Hard Knocks

Three years in the life of the Capistrano Unified School District

Murphy was stunned. Had his wife been lied to? Why hadn't the board of trustees questioned the district? Why would the district spend millions on a new building when the money could be used to fix his son's school's leaky roof or replace hundreds of aging portables crowding many of the district's schools?

He met directly with the superintendent for breakfast one fall morning in 2004. "He talked for most of the hour and basically said that I didn't understand school finances," he says. "Halfway through the meeting, I told him what I do for a living and that I do understand what I'm doing and that someone is lying to me." According to Murphy, the conversation then turned sour. "He basically said, 'Even if you've done this research, what are you going to do about it?' I stood up and said, 'You know what? You're fucking with the wrong Irishman,' and I walked out."

Murphy says he met with every trustee regarding the funding of the building and got nowhere. "They had no idea what I was talking about," he says. His next move was a bold, if admittedly naive, one, he says now with hindsight.

"We'd just come off the recall of Governor Gray Davis, and I thought, why not do the same here? I had no idea what I was in for or how difficult it would all be." He typed up a short note and circulated it at the next district board meeting. Anyone interested in getting involved in the recall of the district trustees was asked to include their e-mail address.

He was in luck. That night, parents angry over the district's redrawing of school boundaries had shown up in droves. "I must have gotten 50 names and e-mails that night," he says. "The boundary issue wasn't my issue, was never my issue, but people were angry enough over different things that they signed."

In attendance that night were Jennifer Beall and Tom Russell, also frustrated with the district for different reasons. "I had already lived almost three years with these lies," says Beall, who, with other Rancho Santa Margarita parents, had spent months fighting the district's expansion of an elementary school. After doing their own research into the district's decision, they discovered that the $16 million expansion of the school was being paid for by a 1999 bond measure, which was promised for the repair of other district schools and which Rancho Santa Margarita residents weren't even paying into.

"Really what drove us to the recall wasn't that they built the school, but the process that got us there," says Beall.

The future recall-committee leader says she had no problems with the district and the board until she began to interact with them. "I went to the meeting. I prepared a statement. I did what I was supposed to do," she says. But after a few meetings at which she voiced her concerns over the district's plan to build a high school in an office-park building, as well as the plan to expand the kindergarten-through-fifth-grade elementary school to a kindergarten-through-eighth-grade, things changed. She was voted off the board of Education for the Children, a nonprofit group that raised money for class-size reduction, which she had sat on for three years. "I was actually told to be quiet" by volunteers, she says. But, she says, she hit her boiling point when she first introduced herself to James Fleming.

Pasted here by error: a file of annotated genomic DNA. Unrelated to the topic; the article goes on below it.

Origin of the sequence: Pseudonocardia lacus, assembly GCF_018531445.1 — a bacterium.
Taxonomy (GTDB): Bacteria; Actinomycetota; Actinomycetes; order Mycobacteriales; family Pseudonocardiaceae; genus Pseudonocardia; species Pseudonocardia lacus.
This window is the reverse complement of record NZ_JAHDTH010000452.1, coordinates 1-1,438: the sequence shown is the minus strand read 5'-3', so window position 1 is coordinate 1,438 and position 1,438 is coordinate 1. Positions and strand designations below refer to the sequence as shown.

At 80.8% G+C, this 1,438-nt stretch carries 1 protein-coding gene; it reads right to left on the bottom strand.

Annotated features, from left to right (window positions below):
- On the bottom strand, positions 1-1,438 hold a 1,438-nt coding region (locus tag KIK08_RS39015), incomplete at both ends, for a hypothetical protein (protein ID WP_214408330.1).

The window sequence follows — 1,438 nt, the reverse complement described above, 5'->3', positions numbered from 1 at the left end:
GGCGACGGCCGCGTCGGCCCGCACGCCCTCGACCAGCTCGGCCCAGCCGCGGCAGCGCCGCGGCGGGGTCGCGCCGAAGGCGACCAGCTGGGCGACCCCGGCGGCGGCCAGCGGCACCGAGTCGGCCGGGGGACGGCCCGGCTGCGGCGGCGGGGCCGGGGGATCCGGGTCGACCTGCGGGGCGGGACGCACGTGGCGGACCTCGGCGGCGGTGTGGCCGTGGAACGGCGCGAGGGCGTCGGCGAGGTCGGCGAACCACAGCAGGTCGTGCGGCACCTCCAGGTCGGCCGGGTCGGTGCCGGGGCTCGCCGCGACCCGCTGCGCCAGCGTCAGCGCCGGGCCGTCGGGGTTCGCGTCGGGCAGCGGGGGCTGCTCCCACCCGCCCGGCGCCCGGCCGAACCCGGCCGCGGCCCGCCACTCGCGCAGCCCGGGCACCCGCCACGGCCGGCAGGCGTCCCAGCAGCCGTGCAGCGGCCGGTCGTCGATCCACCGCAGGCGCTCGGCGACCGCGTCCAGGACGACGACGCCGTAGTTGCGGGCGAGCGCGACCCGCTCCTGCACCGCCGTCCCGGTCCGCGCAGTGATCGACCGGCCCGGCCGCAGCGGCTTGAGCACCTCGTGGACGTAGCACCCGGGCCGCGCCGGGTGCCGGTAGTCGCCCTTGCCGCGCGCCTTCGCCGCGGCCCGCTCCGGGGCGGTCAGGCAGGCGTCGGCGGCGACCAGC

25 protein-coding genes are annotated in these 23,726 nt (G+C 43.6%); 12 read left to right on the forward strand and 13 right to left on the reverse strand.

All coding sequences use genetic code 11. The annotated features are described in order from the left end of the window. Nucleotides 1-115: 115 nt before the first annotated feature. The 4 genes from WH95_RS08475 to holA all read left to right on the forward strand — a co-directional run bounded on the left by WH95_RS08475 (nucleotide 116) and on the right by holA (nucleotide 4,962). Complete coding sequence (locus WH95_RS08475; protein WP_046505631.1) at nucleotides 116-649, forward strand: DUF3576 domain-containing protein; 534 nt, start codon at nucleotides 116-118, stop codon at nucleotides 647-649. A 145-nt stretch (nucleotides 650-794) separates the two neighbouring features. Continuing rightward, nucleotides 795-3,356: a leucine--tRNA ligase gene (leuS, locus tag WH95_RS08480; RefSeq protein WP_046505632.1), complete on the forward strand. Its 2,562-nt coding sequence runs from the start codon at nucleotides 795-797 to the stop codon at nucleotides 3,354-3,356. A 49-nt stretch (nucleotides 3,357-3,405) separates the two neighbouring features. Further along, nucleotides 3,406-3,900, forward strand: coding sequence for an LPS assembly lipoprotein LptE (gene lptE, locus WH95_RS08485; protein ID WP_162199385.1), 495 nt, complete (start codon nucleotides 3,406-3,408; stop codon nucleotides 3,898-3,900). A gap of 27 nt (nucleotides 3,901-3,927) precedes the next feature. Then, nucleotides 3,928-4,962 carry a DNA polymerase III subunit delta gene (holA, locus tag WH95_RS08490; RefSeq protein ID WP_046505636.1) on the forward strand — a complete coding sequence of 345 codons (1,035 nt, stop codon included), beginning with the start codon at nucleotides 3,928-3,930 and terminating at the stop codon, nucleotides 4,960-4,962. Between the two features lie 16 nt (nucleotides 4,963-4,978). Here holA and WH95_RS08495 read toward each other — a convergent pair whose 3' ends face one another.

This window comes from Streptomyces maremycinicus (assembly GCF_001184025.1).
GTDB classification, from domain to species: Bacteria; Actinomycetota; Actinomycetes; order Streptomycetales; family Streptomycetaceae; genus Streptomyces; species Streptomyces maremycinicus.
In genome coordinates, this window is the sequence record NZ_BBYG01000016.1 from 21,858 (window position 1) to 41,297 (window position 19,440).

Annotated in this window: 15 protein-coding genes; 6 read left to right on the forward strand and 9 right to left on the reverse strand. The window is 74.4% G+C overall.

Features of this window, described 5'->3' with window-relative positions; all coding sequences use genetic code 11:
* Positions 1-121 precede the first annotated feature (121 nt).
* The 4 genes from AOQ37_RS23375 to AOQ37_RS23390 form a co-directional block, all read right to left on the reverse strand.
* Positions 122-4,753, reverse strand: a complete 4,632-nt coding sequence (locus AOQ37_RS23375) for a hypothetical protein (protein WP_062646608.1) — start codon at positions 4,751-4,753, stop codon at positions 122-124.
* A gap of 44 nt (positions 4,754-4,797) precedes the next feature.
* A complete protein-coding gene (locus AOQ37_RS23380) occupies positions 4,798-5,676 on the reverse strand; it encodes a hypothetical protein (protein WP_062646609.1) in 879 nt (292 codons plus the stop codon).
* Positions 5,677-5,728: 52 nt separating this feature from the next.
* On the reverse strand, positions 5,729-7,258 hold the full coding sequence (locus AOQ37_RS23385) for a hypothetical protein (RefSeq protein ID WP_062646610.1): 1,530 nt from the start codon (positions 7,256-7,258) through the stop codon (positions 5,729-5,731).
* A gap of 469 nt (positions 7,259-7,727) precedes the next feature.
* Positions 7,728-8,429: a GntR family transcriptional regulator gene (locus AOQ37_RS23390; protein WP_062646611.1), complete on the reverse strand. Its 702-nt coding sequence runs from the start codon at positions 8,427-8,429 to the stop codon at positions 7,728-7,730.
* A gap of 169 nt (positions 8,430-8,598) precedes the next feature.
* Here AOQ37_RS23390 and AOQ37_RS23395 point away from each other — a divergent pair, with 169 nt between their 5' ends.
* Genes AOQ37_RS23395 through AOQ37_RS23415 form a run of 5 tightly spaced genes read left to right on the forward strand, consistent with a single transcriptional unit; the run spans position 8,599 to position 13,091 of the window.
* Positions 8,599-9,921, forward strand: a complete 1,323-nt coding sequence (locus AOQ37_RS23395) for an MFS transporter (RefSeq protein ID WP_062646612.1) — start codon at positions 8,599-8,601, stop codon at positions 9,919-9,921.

"He put his hand out and then pulled it back," she says. According to Beall, he then said, "Let me tell you the three mistakes you've made." Someone else walked up, and she walked away before he got to the second mistake (the first was her involvement with Brad and Kathy Goff, vocal residents who didn't have children in the district). "He never shook my hand. After that, there was no going back."

The night he collected the signatures, Murphy went home and sent an e-mail to the 50 on his list and others he thought might be interested. Within a couple of days, he had received about 400 responses, he says.

In a few weeks, a group from far-flung corners of South County had gathered for their first meeting. They found their stories intersected on various levels. After years of trying to work with the district and the board over specific issues in their communities (residents in San Juan Capistrano were questioning the building of an overpriced school near a county dump; in Rancho Santa Margarita, residents were fighting a costly school expansion; Mission Viejo residents were trying to find out why their tax dollars had not been spent on their crumbling schools), many found that they had been stonewalled, intimidated or ignored.

Members of the group raised questions about a $65 million bond measure passed in 1999 that was meant to address some of the schools with the poorest conditions (no cafeterias, hundreds of leaky, crumbling, portable classrooms) and where that money had gone. It was later discovered that big chunks of the money were spent on the elementary-school expansion and the new high school by the dump (see "Surreal Estate," Sept. 14).

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